Monday, August 10, 2020

As the new reality sets in, and all the social constructs of life begin to change, many of us are grappling with the concept of forced isolation. For any society, but especially a society as interconnected as ours, forced isolation, especially with little preparation time, has been jarring. This new existence may give us the opportunity to reflect on what a forced isolation from others means, and it may help to look at the first enforced isolation in the Torah, the metzora. It’s possible to understand the metzora’s isolation as a natural consequence of what he did: n the same way that his negativity distanced others, now he is distanced from others, and has time to reflect and to experience that isolation both literally and metaphysically.

As many of us are experiencing forced isolation today, let us remember that there are many members of our community who have been experiencing this on a smaller level, on a daily, weekly or monthly basis for a very long time, long before the coronavirus entered public consciousness. There are children in our communities who are rarely invited to a playdate whether because they are less popular, have some differences, or for whatever reason--but now that we’ve collectively been in this situation for just a few days, can you imagine a child (and his/her parents) going through this for weeks or months at end? Just waiting for one person in the class to reach out to invite them for a playdate? 


And what about the special needs children among us, who sometimes attend schools outside the community, with few school friends in the community? Those children can sometimes go months and years without a Shabbat playdate or any out of school interaction with similarly aged peers. (Yes, the organizations for those children do a wonderful job, but they can’t and don’t do everything.) What about the family down your block that you have little connection to because their children attend a different school? Do you know how much they’d appreciate making another connection on the block? In this time of forced isolation, when we’re going stir crazy and wondering how we are going to survive our kids being home for weeks on end in these pre-Pesach weeks, in addition to the more serious worries, we need to remember that many people go through some semblance of this isolation even during normal times (may they return soon!)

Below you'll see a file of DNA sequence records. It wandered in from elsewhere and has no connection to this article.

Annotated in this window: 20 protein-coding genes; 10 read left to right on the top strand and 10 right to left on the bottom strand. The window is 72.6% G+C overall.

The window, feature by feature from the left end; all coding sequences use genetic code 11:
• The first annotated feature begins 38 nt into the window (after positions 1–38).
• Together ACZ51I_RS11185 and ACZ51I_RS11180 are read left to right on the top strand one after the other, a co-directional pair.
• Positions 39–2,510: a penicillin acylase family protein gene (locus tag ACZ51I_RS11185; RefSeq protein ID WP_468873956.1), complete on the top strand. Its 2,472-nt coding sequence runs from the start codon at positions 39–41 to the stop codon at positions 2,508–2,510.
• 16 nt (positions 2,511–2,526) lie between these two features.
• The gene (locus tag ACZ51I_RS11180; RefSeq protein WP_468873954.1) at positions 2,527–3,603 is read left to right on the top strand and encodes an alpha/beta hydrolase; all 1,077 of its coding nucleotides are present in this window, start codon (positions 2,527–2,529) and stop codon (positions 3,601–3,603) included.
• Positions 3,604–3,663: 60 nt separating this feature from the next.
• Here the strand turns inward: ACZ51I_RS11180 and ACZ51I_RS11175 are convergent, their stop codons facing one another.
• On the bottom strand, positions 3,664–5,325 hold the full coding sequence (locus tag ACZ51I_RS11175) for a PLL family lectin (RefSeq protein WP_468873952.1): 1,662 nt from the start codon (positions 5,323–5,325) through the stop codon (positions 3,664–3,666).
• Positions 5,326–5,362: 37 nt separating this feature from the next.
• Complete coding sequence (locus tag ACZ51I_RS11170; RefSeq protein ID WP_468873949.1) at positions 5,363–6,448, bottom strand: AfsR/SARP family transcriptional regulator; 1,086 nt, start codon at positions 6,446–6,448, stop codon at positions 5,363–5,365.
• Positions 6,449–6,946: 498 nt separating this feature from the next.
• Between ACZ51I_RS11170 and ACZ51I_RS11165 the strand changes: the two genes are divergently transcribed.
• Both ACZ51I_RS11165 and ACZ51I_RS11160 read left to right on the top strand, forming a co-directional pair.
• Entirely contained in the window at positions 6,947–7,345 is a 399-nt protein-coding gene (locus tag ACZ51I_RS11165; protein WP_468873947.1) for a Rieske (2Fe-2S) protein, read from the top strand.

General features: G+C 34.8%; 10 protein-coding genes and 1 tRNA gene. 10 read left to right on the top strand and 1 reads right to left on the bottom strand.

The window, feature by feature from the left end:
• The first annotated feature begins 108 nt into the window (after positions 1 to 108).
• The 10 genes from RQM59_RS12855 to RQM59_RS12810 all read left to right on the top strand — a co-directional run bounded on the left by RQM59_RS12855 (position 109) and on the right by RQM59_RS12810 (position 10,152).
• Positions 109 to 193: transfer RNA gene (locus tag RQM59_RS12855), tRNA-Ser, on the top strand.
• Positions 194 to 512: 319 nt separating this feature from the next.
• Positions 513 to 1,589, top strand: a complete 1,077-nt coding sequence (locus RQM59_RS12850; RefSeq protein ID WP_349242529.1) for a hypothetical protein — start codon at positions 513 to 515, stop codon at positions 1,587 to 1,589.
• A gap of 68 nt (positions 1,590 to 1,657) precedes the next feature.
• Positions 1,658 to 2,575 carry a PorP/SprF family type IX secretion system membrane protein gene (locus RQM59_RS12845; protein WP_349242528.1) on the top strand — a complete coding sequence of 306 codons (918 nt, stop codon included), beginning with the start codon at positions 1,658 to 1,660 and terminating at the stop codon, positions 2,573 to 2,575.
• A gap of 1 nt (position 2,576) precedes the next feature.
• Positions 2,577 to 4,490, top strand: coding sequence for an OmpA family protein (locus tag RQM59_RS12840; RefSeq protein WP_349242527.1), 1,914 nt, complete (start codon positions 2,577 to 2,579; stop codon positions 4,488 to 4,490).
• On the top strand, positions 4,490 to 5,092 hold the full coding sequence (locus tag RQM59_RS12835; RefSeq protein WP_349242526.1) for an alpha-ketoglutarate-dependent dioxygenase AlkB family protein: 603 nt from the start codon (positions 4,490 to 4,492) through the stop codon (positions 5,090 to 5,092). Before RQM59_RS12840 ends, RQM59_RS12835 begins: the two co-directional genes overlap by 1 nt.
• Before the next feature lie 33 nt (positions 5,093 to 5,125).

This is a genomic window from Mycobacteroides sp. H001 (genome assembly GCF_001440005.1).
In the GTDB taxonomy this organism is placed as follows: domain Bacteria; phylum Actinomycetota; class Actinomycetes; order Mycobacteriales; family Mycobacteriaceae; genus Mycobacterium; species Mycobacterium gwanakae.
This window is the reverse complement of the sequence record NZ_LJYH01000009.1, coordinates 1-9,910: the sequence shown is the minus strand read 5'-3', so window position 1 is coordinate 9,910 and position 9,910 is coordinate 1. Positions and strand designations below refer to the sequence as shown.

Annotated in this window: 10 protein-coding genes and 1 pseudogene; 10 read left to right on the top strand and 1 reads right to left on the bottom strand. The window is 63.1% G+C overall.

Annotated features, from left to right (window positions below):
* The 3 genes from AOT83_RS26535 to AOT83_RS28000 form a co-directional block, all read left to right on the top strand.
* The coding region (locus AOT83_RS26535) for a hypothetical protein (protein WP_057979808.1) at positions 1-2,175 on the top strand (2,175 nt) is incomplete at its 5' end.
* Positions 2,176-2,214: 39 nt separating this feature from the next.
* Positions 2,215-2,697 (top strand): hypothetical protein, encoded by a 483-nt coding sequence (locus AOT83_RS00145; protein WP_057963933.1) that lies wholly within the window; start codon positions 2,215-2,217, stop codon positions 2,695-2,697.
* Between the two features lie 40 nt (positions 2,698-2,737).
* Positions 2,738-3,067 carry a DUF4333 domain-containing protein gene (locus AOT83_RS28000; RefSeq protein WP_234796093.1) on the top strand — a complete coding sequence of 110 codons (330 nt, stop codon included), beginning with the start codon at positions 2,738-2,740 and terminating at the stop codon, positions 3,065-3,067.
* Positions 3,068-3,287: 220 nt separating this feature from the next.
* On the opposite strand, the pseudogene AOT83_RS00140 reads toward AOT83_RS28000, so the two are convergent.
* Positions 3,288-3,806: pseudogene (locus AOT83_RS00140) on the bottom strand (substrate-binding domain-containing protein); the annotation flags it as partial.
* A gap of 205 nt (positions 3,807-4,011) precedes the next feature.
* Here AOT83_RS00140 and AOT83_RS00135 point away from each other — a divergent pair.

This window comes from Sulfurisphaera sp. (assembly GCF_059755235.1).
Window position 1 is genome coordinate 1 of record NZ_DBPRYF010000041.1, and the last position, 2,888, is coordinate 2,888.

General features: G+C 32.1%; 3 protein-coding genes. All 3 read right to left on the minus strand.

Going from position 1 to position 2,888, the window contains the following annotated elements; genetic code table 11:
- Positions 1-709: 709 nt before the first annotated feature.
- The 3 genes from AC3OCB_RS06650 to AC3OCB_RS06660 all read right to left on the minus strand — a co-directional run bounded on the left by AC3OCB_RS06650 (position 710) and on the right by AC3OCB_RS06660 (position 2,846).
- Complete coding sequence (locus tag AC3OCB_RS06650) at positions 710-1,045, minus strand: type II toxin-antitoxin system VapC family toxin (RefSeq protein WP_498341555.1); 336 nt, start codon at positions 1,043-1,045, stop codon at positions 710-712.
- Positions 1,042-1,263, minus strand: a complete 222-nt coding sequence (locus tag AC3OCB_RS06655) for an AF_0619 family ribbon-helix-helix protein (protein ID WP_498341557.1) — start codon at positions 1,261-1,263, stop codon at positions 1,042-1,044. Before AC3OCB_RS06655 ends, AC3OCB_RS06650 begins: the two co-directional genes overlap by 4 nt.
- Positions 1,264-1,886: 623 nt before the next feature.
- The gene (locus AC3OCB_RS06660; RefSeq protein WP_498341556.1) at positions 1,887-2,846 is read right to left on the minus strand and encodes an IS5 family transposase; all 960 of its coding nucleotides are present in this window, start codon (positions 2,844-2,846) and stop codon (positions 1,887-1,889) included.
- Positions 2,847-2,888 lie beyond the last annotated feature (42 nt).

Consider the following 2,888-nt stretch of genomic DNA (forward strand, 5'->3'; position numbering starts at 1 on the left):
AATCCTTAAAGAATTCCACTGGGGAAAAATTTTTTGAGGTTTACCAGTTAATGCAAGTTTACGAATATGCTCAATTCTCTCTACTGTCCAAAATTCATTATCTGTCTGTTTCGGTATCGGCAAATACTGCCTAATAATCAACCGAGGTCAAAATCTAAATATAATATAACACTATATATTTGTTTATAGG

This new reality should give us some time to think about ways that when this situation is over, we can increase true connection in the world. Think about inviting the family you have little to do with, reaching out for a playdate to the family with the special needs child who’s the same age and gender as one of yours, and increasing the social ties that everyone deserves to be part of. If you have a young child, go through your child’s class list. Instead of inviting the same few kids that she invites every Shabbat, how about suggesting to her to invite someone else and explore a friendship with someone outside that group? Don’t assume that just because they look happy and put together all the time that they can’t use a social invite. 

Let us not let this moment pass by. Perhaps this new awareness of what social isolation is can create an eit ratzon for rectifying these realities in our community, as wonderful and socially connected as it is. Let us all take serious stock of those among us who are sometimes living in isolation during normal times, and decide that as a community and individuals, we will never let that happen again. May we be zocheh to acquire zechuyot of bein adam l’chaveiro, and follow the example of Aharon HaCohen who was zocheh to stop a mageifah, perhaps in the zechut of his constantly creating connections of peace and love amongst klal Yisrael, as an oheiv shalom v’rodeif shalom.

A Reader


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